Tuesday, June 02, 2009

Western birthrates improve to "steady"

Recently we ran a youtube video on Europe's birthrate and subsequent cultural decline in the face of high birth rates among Muslims.

The Woodrow Wilson Center has published a counter perspective stating that Muslim birthrates are also declining in Europe.

A few quotations of note:

Something dramatic has happened to the world’s birthrates. Defying predictions of demographic decline, northern Europeans have started having more babies. Britain and France are now projecting steady population growth through the middle of the century. In North America, the trends are similar. In a society in which an average woman bears 2.1 children in her lifetime—what’s called “replacement-level” ­fertility—­the population remains stable.

One fact that gets lost among distractions such as the Times story is that the birthrates of Muslim women in Europe—and around the world—have been falling significantly for some time. Data on birthrates among different religious groups in Europe are scarce, but they point in a clear direction. Between 1990 and 2005, for example, the fertility rate in the Netherlands for Moroccan-born women fell from 4.9 to 2.9, and for ­Turkish-­born women from 3.2 to 1.9. In 1970, ­Turkish-­born women in Germany had on average two children more than ­German-­born women. By 1996, the difference had fallen to one child, and it has now dropped to half that number.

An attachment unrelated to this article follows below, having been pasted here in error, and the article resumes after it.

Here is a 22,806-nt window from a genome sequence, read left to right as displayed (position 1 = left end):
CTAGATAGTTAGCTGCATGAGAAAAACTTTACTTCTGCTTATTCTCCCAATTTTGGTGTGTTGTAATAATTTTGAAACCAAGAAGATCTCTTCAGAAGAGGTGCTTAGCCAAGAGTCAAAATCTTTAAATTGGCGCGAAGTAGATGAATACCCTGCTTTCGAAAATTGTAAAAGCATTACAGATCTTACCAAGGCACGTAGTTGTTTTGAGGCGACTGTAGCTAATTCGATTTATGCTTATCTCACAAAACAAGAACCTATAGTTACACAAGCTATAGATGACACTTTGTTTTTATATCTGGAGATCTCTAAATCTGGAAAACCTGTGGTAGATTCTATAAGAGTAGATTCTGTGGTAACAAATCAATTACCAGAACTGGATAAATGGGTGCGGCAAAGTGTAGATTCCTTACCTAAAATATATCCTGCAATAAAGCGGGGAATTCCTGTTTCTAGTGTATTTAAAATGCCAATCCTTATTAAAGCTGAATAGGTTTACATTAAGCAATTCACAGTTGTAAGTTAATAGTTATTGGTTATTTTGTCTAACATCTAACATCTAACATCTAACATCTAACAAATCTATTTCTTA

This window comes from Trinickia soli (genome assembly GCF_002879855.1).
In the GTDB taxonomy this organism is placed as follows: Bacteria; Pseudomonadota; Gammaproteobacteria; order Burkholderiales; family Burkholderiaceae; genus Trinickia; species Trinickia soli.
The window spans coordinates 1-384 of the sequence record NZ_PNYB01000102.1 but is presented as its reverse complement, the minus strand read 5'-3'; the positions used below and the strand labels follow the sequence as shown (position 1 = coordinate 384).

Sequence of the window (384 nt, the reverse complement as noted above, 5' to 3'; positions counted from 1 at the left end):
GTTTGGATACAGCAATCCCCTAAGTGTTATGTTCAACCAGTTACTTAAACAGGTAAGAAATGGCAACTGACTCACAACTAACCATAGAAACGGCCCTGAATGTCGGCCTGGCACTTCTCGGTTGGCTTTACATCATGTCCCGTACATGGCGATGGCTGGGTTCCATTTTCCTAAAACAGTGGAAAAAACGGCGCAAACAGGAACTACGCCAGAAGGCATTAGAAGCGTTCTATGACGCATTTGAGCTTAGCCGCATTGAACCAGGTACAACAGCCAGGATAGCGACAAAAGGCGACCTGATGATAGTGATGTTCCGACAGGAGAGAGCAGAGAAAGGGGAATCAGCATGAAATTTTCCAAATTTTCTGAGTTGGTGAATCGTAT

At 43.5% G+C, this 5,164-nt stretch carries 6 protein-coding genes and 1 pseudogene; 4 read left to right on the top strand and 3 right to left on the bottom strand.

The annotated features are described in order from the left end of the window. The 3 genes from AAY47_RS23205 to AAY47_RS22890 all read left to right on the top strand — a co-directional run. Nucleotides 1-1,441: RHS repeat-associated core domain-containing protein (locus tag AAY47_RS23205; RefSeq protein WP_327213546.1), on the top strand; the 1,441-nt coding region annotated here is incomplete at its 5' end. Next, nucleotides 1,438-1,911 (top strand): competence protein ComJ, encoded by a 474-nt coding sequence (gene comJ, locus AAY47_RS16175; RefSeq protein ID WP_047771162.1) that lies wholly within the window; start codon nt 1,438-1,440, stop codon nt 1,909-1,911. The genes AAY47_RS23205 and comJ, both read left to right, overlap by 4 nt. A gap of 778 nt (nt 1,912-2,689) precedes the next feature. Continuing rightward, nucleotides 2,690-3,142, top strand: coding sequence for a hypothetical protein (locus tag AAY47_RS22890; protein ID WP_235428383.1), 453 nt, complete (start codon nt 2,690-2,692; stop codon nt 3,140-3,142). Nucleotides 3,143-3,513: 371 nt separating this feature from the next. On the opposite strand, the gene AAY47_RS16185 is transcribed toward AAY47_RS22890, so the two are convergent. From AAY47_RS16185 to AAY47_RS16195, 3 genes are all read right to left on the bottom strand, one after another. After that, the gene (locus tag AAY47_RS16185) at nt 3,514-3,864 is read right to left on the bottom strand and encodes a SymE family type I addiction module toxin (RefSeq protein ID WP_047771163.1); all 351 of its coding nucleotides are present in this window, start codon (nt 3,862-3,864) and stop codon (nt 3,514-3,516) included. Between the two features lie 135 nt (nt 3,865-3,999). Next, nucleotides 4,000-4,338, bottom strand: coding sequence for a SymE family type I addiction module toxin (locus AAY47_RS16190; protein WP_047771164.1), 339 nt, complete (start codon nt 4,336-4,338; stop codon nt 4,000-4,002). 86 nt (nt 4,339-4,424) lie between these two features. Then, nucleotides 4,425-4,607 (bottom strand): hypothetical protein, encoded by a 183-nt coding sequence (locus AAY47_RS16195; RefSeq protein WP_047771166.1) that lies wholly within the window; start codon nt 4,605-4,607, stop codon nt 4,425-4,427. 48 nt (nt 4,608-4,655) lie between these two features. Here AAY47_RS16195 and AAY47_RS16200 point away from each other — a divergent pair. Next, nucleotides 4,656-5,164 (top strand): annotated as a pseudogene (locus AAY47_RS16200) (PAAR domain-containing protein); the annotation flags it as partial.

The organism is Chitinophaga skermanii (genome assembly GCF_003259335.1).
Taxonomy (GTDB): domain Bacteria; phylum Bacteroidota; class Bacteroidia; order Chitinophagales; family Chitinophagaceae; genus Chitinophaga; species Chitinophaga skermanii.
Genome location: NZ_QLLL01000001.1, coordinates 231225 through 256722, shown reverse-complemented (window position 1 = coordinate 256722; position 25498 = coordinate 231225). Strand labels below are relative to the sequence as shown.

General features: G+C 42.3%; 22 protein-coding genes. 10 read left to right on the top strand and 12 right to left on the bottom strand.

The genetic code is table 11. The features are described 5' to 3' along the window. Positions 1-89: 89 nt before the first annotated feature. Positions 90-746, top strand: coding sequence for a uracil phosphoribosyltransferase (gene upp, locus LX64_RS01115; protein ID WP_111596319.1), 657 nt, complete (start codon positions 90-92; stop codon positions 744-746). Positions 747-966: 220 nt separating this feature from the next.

The decline of Muslim birthrates is a global phenomenon. Only two Arab countries still have high fertility rates: Yemen and the Palestinian ­territories. In some Muslim ­countries—­Tunisia, the United Arab Emirates, Bahrain, Kuwait, and Lebanon—fertility rates have already fallen to ­near-­European levels. Algeria and Morocco, each with a fertility rate of 2.4, are both dropping fast toward such levels. Turkey is experiencing a similar trend.

In Indonesia, the country with the world’s largest Muslim population, the fertility rate for the years 2010–15 will drop to 2.02, a shade below replacement level. The same UN assessment sees declines in Bangladesh (to 2.2) and Malaysia (2.35) in the same period. By 2050, even Pakistan is expected to reach a replacement-level ­fertility rate.

Iran is experiencing what may be one of the most dramatic demographic shifts in human history. Thirty years ago, after the shah had been driven into exile and the Islamic Republic was being established, the fertility rate was 6.5. By the turn of the century, it had dropped to 2.2. Today, at 1.7, it has collapsed to European levels. The implications are profound for the politics and power games of the Middle East and the Persian Gulf, putting into doubt Iran’s dreams of being the regional superpower and altering the tense dynamics between the Sunni and Shiite wings of Islam. Equally important are the implications for the economic future of Iran, which by ­mid­century may have consumed all of its oil and will confront the challenge of organizing a society with few people of working age and many ­pensioners.